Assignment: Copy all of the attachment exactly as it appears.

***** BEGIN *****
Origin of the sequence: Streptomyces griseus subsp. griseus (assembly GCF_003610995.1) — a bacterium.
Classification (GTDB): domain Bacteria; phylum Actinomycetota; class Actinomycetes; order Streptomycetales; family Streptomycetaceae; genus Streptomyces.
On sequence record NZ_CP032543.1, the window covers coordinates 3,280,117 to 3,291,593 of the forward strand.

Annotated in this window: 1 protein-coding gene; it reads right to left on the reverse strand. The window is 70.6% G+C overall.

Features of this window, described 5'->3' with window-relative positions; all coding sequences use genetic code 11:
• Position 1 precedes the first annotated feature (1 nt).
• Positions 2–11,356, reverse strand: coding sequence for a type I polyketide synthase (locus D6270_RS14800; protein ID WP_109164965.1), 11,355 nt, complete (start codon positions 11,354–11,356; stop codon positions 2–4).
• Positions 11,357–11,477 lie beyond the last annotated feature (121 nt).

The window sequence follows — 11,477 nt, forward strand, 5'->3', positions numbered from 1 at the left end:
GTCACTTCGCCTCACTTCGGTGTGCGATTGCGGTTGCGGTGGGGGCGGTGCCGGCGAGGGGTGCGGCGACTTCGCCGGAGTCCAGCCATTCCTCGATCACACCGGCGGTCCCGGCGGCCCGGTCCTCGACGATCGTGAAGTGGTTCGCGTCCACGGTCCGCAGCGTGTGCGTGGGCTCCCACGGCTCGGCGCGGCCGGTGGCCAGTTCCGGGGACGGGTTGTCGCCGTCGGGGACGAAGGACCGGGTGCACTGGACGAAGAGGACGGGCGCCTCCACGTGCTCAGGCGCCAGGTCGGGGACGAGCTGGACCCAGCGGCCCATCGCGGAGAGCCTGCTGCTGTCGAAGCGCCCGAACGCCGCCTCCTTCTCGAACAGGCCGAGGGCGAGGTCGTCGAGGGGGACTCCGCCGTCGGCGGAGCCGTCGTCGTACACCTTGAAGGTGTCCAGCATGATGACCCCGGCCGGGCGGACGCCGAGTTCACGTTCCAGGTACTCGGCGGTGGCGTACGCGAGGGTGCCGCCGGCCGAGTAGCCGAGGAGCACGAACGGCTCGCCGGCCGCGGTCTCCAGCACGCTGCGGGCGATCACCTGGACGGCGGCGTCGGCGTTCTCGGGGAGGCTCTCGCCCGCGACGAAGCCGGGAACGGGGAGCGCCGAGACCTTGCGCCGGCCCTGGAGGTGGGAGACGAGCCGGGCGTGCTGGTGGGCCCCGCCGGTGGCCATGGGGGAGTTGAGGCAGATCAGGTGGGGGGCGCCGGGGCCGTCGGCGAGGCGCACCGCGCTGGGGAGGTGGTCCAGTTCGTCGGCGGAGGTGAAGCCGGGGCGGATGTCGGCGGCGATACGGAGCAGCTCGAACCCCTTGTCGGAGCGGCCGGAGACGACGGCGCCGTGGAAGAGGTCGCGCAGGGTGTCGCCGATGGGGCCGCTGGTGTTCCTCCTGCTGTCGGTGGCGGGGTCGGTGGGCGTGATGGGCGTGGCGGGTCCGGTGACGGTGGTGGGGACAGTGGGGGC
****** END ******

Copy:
Origin of the sequence: Streptomyces griseus subsp. griseus (assembly GCF_003610995.1) — a bacterium.
Classification (GTDB): domain Bacteria; phylum Actinomycetota; class Actinomycetes; order Streptomycetales; family Streptomycetaceae; genus Streptomyces.
On sequence record NZ_CP032543.1, the window covers coordinates 3,280,117 to 3,291,593 of the forward strand.

Annotated in this window: 1 protein-coding gene; it reads right to left on the reverse strand. The window is 70.6% G+C overall.

Features of this window, described 5'->3' with window-relative positions; all coding sequences use genetic code 11:
• Position 1 precedes the first annotated feature (1 nt).
• Positions 2–11,356, reverse strand: coding sequence for a type I polyketide synthase (locus D6270_RS14800; protein ID WP_109164965.1), 11,355 nt, complete (start codon positions 11,354–11,356; stop codon positions 2–4).
• Positions 11,357–11,477 lie beyond the last annotated feature (121 nt).

The window sequence follows — 11,477 nt, forward strand, 5'->3', positions numbered from 1 at the left end:
GTCACTTCGCCTCACTTCGGTGTGCGATTGCGGTTGCGGTGGGGGCGGTGCCGGCGAGGGGTGCGGCGACTTCGCCGGAGTCCAGCCATTCCTCGATCACACCGGCGGTCCCGGCGGCCCGGTCCTCGACGATCGTGAAGTGGTTCGCGTCCACGGTCCGCAGCGTGTGCGTGGGCTCCCACGGCTCGGCGCGGCCGGTGGCCAGTTCCGGGGACGGGTTGTCGCCGTCGGGGACGAAGGACCGGGTGCACTGGACGAAGAGGACGGGCGCCTCCACGTGCTCAGGCGCCAGGTCGGGGACGAGCTGGACCCAGCGGCCCATCGCGGAGAGCCTGCTGCTGTCGAAGCGCCCGAACGCCGCCTCCTTCTCGAACAGGCCGAGGGCGAGGTCGTCGAGGGGGACTCCGCCGTCGGCGGAGCCGTCGTCGTACACCTTGAAGGTGTCCAGCATGATGACCCCGGCCGGGCGGACGCCGAGTTCACGTTCCAGGTACTCGGCGGTGGCGTACGCGAGGGTGCCGCCGGCCGAGTAGCCGAGGAGCACGAACGGCTCGCCGGCCGCGGTCTCCAGCACGCTGCGGGCGATCACCTGGACGGCGGCGTCGGCGTTCTCGGGGAGGCTCTCGCCCGCGACGAAGCCGGGAACGGGGAGCGCCGAGACCTTGCGCCGGCCCTGGAGGTGGGAGACGAGCCGGGCGTGCTGGTGGGCCCCGCCGGTGGCCATGGGGGAGTTGAGGCAGATCAGGTGGGGGGCGCCGGGGCCGTCGGCGAGGCGCACCGCGCTGGGGAGGTGGTCCAGTTCGTCGGCGGAGGTGAAGCCGGGGCGGATGTCGGCGGCGATACGGAGCAGCTCGAACCCCTTGTCGGAGCGGCCGGAGACGACGGCGCCGTGGAAGAGGTCGCGCAGGGTGTCGCCGATGGGGCCGCTGGTGTTCCTCCTGCTGTCGGTGGCGGGGTCGGTGGGCGTGATGGGCGTGGCGGGTCCGGTGACGGTGGTGGGGACAGTGGGGGC